Secret lives, myth, fake news and more at Hay

Ella Rhodes has a look at the programme for the Hay Festival, which runs from Thursday 23 May to Sunday 2 June.

This year’s Hay Festival is hosting scores of events featuring psychologists, neuroscientists, and topics which will interest both.  

On Friday 24 May Professor Sarah-Jayne Blakemore, researcher and author of Inventing Ourselves: The Secret Life of the Teenage Brainand Professor Daniel Davis, author of The Beautiful Cure: Harnessing Your Body’s Natural Defences, will speak to neuroscientist Dr Hannah Critchlow about their work. Later that evening Davis will speak to sleep expert and neurologist Dr Guy Leschziner about what goes on in the brain at night, and the myriad effects of sleep disorders. 

The following day presenter of Radio 4’s All in the Mind, Claudia Hammond, will speak to Lucy Cooke, author of The Truth about Animals: Stoned Sloths, Lovelorn Hippos, and Other Tales from the Wild Side of Wildlife, and Mark Miodownik, who wrote Liquid: The Delightful and Dangerous Substances That Flow Through Our Lives.

On the same day Professor of Behavioural Science and happiness expert Paul Dolan will speak about the myth of seeking a perfect life. That evening the Director of the Cambridge Social Decision-Making Lab, Dr Sander van der Linden will discuss the psychological processes which lie behind the spread of misinformation and vaccinating against fake news. 

On Sunday 26 May Professor Margaret Snowling will talk about the prevalence of dyslexia in different languages and imaging studies which hope to reveal any structural or functional differences in the brains of people with dyslexia. The following day journalist Linda Geddes, author of Chasing the Sun: The New Science of Sunlight and How it Shapes Our Bodies and Minds, will speak about the significance of sunlight in historical and biological terms. 

Neuroscientist Dr Hannah Critchlow will speak about free will and determinism, and whether our lives are far more predictable than we think thanks to our unconscious minds on Monday 27 May. That evening primatologist and ethologist Professor Frans de Waal will discuss animal emotions, including facial expressions, animal sentience and consciousness. 

On Tuesday 28 May cross-bench peer Rosie Boycott, Hannah Critchlow, Director of the Science Media Centre Fiona Fox, journalist Bronwen Maddox and Editor of Nature Magdalena Skipper will discuss how to separate science fact from fiction in our fake news era.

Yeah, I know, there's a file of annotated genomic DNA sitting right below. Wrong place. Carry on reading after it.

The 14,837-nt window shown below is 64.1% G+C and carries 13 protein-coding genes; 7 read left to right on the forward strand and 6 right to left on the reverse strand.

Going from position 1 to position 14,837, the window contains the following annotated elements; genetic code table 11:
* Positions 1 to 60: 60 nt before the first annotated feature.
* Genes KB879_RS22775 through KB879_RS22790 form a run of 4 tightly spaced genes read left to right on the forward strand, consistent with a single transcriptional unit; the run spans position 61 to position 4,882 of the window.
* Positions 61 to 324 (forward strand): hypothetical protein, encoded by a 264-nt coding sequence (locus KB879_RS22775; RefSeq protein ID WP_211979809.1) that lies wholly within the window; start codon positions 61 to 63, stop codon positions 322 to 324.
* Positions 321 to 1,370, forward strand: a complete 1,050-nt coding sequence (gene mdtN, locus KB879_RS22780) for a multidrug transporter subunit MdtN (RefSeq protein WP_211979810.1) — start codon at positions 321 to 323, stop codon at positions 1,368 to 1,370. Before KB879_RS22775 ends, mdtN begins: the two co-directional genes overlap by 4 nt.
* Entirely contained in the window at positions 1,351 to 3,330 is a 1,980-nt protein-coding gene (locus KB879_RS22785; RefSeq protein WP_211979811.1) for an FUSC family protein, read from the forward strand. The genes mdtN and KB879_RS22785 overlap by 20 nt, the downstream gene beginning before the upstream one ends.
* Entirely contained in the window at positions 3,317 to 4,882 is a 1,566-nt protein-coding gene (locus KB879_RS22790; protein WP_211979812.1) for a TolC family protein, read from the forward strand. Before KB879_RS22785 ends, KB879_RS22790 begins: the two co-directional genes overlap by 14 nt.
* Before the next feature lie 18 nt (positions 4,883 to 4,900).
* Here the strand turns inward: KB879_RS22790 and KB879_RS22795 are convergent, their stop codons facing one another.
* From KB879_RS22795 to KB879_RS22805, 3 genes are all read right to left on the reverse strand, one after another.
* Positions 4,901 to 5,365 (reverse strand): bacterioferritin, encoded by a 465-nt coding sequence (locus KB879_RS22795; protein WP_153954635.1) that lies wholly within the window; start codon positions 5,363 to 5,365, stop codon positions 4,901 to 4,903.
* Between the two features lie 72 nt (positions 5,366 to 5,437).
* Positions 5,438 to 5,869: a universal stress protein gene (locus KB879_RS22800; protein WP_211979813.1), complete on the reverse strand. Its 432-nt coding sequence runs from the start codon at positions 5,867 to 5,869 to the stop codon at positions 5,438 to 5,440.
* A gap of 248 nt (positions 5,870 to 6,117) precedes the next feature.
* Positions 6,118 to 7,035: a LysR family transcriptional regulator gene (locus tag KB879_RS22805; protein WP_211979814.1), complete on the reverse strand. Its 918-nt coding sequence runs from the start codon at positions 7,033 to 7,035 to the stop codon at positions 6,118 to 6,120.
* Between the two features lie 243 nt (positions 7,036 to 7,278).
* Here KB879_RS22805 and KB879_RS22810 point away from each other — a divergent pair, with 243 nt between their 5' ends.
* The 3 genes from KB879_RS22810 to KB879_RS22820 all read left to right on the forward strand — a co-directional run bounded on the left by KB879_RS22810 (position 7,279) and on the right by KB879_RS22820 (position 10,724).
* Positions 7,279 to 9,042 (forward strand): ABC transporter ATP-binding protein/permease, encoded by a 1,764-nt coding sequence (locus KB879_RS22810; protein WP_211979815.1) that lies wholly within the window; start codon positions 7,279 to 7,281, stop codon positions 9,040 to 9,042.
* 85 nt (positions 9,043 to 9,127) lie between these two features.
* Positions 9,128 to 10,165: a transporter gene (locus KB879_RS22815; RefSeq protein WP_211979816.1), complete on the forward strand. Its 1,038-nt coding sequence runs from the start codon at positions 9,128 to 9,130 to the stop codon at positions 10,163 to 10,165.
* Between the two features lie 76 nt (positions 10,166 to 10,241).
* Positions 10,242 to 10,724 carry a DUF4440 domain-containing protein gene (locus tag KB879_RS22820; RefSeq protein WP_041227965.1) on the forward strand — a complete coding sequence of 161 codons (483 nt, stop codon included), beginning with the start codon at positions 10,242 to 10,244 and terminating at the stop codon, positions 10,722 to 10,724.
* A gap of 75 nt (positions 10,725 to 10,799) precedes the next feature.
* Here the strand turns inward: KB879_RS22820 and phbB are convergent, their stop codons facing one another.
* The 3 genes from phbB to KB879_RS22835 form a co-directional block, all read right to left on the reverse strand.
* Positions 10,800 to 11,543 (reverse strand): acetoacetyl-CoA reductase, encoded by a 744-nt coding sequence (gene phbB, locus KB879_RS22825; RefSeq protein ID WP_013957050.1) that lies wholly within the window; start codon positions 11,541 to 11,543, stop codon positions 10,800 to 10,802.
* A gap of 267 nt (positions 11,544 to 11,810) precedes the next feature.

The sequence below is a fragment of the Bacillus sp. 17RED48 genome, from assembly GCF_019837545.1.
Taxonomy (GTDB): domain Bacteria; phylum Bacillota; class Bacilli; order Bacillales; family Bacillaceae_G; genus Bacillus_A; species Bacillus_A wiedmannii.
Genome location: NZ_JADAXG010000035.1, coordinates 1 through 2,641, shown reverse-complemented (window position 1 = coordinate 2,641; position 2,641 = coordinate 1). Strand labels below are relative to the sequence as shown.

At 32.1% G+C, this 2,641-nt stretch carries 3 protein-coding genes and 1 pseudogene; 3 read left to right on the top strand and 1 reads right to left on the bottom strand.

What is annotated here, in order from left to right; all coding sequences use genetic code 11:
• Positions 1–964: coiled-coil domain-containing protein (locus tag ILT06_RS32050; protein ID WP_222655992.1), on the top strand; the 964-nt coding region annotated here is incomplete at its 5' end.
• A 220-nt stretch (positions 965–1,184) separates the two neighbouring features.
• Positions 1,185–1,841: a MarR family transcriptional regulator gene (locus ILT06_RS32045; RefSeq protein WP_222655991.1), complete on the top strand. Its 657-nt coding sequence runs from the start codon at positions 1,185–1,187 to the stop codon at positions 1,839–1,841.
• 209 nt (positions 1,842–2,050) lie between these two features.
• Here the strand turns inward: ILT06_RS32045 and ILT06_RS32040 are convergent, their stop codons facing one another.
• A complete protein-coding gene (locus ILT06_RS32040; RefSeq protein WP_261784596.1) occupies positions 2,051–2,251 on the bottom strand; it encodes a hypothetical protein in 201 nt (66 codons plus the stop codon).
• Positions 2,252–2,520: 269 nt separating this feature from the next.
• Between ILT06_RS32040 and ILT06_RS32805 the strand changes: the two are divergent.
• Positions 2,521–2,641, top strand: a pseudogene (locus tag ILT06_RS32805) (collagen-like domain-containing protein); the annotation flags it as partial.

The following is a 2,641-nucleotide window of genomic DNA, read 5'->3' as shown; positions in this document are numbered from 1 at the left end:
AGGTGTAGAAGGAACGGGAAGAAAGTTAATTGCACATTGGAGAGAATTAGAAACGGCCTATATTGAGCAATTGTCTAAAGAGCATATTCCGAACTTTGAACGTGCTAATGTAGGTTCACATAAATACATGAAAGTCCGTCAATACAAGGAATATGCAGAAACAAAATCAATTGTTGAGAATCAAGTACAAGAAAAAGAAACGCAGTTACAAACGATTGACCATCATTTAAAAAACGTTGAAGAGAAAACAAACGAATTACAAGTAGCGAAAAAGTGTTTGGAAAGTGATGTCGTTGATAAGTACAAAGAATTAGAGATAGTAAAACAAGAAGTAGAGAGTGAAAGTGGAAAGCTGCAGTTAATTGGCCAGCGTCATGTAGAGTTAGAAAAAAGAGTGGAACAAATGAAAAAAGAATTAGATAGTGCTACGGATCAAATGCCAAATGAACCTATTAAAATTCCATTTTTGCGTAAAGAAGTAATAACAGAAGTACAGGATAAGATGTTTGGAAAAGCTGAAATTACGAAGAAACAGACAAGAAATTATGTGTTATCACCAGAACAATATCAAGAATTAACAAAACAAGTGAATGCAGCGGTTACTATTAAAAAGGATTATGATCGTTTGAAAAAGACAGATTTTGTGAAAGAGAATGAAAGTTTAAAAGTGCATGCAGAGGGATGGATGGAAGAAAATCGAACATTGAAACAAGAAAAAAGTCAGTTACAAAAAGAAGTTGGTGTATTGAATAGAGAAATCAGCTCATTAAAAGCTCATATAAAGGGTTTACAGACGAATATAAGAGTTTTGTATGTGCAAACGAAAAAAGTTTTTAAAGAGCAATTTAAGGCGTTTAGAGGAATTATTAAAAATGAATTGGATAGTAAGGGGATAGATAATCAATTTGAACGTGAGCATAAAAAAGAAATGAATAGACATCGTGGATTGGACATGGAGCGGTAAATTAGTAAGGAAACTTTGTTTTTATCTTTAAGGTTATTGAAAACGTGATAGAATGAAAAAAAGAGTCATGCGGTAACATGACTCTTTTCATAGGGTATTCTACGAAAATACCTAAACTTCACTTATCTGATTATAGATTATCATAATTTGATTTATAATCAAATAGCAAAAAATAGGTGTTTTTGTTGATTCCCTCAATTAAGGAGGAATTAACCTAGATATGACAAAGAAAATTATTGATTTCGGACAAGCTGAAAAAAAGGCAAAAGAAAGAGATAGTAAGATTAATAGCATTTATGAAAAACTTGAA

The following day Kate Harding and Billie Charity, who lost a husband and brother to suicide respectively, and Sarah Stone, Director of Samaritans in Wales, will join Benna Waites, Joint Head of Psychology for Aneurin Bevan University Health Board, to speak about bereavement after suicide. On Thursday 30 May Waites will be speaking to mental health campaigner Jonny Benjamin and poet and musician Dizraeli on the topic of men, mental health and suicide. 

The following evening Professor Steven Pinker will deliver the Raymond Williams Lecture will speak about our negative perception of modernity and how we may be wrong. 

Michael Pollan, author of How to Change Your Mind: The New Science of Psychedelics will speak to BBC Europe Editor Katya Adler on Saturday 1 June about the history and future of psychedelic drugs. The same day Matt Haig, author of Notes on a Nervous Planet, will speak about how to stay sane in a world full of stress and anxiety. 

The following day Behavioural Geneticist Professor Robert Plomin, also author of Blueprint: How DNA Makes Us Who We Are, will speak to Rosie Boycott about the role of DNA in shaping us. The festival will also feature appearances and talks from Arundhati Roy, Ian McEwan, Jeanette Winterson, Caroline Criado Perez, Stephen Fry, Sandi Toksvig, Jimmy Carr, Bill Bailey, Sara Pascoe, Nish Kumar, Amitav Ghosh, Leila Slimani, Paris Lees, Joanna Lumley, Angela Gallop, David Lammy, Carole Cadwalladr, and Moby. 

For the full programme see

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